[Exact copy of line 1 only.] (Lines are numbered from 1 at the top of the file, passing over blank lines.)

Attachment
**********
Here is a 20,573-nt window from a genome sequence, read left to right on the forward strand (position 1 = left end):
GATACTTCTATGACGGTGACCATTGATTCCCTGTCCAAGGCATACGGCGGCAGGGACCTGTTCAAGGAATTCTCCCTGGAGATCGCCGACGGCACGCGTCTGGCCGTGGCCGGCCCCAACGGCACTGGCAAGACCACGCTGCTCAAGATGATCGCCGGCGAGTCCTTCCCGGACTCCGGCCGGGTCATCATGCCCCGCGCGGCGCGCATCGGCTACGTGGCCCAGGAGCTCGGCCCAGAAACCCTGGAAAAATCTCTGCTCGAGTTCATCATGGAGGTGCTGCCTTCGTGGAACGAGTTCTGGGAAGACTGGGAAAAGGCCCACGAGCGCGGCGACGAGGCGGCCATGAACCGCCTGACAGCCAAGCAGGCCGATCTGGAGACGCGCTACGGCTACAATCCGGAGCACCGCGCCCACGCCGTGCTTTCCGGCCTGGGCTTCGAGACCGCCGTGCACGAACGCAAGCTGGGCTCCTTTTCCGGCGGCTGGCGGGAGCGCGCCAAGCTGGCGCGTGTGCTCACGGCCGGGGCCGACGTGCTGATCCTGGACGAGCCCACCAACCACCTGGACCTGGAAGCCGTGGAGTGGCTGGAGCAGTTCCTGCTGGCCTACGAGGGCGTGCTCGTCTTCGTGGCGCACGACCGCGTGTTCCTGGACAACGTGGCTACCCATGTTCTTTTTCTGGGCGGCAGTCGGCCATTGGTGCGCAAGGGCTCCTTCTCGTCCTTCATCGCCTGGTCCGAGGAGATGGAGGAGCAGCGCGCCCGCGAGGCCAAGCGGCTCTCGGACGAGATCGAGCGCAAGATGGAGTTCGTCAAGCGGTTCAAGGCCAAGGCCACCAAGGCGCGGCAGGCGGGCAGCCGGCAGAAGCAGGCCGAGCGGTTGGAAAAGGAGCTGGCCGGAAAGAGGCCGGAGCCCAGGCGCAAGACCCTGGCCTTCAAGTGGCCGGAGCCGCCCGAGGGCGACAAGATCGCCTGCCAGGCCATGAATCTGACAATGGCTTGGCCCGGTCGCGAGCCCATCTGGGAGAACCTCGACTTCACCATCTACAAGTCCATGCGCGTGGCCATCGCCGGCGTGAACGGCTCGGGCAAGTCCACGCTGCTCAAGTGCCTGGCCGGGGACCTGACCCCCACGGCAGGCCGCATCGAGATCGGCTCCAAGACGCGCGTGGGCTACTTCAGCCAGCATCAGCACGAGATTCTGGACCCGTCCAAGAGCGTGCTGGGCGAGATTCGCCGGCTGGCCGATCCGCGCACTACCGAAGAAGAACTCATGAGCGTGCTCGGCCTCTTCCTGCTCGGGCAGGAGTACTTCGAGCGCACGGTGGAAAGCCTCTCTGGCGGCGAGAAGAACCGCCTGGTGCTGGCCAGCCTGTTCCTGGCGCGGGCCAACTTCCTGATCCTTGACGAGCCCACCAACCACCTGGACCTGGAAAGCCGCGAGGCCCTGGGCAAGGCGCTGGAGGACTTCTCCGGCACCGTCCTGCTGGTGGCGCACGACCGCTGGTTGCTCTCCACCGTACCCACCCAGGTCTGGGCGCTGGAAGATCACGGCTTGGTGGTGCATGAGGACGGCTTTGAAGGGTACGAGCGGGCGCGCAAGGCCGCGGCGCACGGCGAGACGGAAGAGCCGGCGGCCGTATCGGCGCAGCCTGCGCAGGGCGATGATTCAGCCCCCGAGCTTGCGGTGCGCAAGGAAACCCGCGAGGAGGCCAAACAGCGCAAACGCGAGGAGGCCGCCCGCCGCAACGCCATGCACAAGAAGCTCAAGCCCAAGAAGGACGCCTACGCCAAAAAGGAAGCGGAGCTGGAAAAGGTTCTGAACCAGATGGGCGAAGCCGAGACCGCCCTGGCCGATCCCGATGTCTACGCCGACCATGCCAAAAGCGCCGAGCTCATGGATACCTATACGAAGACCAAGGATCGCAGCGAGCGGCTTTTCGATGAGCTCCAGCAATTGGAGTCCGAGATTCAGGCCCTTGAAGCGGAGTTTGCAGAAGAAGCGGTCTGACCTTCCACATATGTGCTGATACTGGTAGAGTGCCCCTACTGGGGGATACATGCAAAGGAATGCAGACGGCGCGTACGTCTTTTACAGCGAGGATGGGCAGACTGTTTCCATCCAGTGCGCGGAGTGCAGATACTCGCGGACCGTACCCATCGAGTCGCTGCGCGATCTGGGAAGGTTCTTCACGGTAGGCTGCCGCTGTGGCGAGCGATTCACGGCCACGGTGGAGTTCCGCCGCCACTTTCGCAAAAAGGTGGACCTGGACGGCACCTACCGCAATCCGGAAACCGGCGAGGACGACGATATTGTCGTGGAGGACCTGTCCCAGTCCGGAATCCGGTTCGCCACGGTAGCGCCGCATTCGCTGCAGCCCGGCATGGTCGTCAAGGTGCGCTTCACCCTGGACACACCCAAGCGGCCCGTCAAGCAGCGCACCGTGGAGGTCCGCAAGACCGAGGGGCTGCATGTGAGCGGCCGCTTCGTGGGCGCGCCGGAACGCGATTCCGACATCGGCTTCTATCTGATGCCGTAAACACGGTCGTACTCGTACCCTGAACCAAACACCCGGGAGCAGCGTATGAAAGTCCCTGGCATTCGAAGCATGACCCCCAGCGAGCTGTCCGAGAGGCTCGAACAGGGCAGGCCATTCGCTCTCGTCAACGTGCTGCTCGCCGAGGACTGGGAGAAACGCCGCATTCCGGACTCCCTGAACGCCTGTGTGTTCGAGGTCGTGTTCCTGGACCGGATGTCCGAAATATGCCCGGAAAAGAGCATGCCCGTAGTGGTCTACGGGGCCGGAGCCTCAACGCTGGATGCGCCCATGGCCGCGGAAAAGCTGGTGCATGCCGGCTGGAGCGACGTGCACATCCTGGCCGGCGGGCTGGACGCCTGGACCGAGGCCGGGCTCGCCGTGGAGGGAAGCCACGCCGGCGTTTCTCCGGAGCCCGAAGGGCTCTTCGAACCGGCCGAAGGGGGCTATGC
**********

Here is a 20,573-nt window from a genome sequence, read left to right on the forward strand (position 1 = left end):